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How to Clean Bolt Threads

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  1. step : Cleaning and Resetting the Threads (1:13)
    • Spray the threads of each nut with brake parts cleaner
    • Check the rethreading tool with a good nut to verify correct size
    • Spray the nut threads with rust penetrant
    • Screw the rethreading tool into the nut
    • Use wrenches if it is tight
    • Clean the threads with cleaning spray again
    • Screw the rethreading tool into the nut to check fitment
    • Repeat cleaning steps as necessary

Hey, everyone. It's Len from 1A Auto. I want to go over something with you real quick today. You might find yourself in a little bit of a jam. Maybe you're doing a job where you take off some lug nuts or any other type of bolt or nut, and you'll find that the threads--either on the inside or the outside depending on the application you're working on--have been a little stripped. Maybe you tried zipping it on with an airgun without starting it on a couple of threads first. Or maybe they were just gunked up. Anything's possible.

So what I would actually like to do I'd like to mention to you about something called re-threading. You can use a small bit like a re-threader, or you could even use a tap and die if you have that. For this particular application, I'm working on 2012 Nissan Altima. I'm going to be re-threading these lug net threads because I noticed that some of them were going on a little hard.

First, what I like to do is I'm going to clean this out with a little bit of brake cleaner. So you're going to wear your safety glasses. Bring our bucket over, being very careful not to spray this towards my eye like this--it's going to come back because it's under pressure. So we'll just go like this. Just give it a little bit. Clean it out. I'm going to do the same for all five. This one I can tell is really gunked up inside. That one's going to be a good one to clean.

Next what I'm going to do is I'm going to grab my re-threader. Make sure that I have the right size. You can compare this to the stud that you're working o,n or if you do have a lug nut that's still in good condition, you can try to thread it in a couple of threads. Just make sure it goes in. I'm going to try a different lug nut because this one's going to need it. Last one. All right, so I know that this is the right thread now seeing as in it worked in the last one that I tried. Aiming away from my face and over a mat of some sort--you don't want this on your garage floor or your grass, anything really. Just try to work it in. Go back and forth. If it's stiff like it's going to be on the others, we'll just use the wrenches.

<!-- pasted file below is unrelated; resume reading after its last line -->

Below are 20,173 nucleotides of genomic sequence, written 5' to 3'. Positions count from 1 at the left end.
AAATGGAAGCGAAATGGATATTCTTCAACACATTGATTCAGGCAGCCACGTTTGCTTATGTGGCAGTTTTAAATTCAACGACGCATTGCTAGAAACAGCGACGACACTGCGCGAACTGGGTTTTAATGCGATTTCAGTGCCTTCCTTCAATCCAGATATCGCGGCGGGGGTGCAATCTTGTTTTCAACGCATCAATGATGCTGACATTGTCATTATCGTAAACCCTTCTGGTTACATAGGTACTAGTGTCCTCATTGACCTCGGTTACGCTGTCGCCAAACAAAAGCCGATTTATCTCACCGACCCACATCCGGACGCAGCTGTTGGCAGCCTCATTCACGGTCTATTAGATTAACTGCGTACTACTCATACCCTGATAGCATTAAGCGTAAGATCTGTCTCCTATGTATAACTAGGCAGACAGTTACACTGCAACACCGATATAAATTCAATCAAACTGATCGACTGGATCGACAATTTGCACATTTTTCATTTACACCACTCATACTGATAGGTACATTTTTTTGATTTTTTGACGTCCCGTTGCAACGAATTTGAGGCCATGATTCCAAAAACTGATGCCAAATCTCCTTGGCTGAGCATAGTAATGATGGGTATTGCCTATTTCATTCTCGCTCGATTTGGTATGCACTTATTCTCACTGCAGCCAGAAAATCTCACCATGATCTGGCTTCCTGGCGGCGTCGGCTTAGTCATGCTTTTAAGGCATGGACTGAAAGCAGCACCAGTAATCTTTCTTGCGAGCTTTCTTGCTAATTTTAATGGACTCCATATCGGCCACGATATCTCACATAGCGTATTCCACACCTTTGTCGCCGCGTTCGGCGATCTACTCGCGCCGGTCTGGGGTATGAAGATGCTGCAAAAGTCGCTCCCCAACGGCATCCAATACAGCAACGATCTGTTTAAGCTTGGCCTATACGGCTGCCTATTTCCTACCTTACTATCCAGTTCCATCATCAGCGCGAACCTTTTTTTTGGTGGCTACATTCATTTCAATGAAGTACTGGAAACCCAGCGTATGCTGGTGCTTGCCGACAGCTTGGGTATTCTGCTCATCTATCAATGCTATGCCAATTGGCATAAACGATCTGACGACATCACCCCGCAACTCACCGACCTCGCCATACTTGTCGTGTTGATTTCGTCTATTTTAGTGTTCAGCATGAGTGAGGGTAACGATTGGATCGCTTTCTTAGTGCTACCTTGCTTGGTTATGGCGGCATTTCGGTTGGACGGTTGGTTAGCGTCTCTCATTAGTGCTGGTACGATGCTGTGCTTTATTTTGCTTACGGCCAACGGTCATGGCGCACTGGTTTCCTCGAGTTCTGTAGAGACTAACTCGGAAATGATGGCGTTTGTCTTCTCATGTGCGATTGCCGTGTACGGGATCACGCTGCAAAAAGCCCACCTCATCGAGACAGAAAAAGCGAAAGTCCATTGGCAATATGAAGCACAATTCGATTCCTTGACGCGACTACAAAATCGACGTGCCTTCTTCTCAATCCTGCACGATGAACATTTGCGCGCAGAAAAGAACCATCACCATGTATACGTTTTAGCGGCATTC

For this application, it's a 21 millimeter and a 13 millimeter. That one should be pretty good. I'll put it aside so I can clean it again. I'm going to grab another one that I know is a little stiff. Put in a little bit of penetrant and see if I can get it started. Hold one side of the wrench. I'm going to turn it to the right. I'm going to try to tighten this right in. It's going to be stiff--that's okay. It's what we're here for.

Look at all that gunk coming out. Just try to work it back and forth. You can bring it all the way down to the end if you want, but I could feel that it loosened right up once I got past where the threads of the stud were.

Now I'm going to loosen this up, turning to the left, counterclockwise. Take a peak inside. Looks pretty good. I'm going to set it aside so I can hit that with some parts cleaner again. Moving on, I'm going to do the same thing for all five of these lug nuts.

All right now that we've got these threads all cleaned up with our lubricant, and our thread re-threader, I'm going to use a little bit more parts cleaner or brake cleaner. Be very careful, making sure that I'm wearing gloves, safety glasses. I'm going to spray this in. As you can see, I sprayed things out. Spray things in and stuff comes out. That's why we want to make sure that's not aiming at our face. So one. Couple of blasts. Two, and so on for all five. Just make sure it's as clean as possible. You can take a peak inside. Make sure there's no gunk or corrosion. That would have been the probable cause of the original issue. Little bit of rust probably in there from moisture. Oh yeah that was a nasty one.

All right, now that I've got these cleaned out with the parts cleaner, I'm just going to check it again with the re-threader. Oh yeah. Love it. Way to go Len. One, just check all five while we're here. That one's a little stiff. What we can do is we can just hit it again. We shouldn't need both wrenches for this. Just drive it in. In and out... in and out. Can be a little stiff--that's okay. It's not going to bind anything on the car. Here we go. I'm just going in and out with it, and just trying to make sure all those threads in there are nice and clean. That's the purpose for doing this before we could try driving it back onto the car. Just back and forth... back and forth. There we go. Just continue that for all of them. Once you feel like they're all good, we can go ahead and throw them onto our wheel bearing studs.

Thanks for watching. Visit 1aauto.com for quality auto parts shipped to your door, the place for DIY auto repair, and if you enjoyed this video please click the subscribe button.

Tools needed for replacement:

    Sockets - Metric

  • 21mm Socket

  • Specialty Tools

  • Metric Tap and Die Set
  • Rethreading Tool

  • Wrenches - Metric

  • 13mm Wrench


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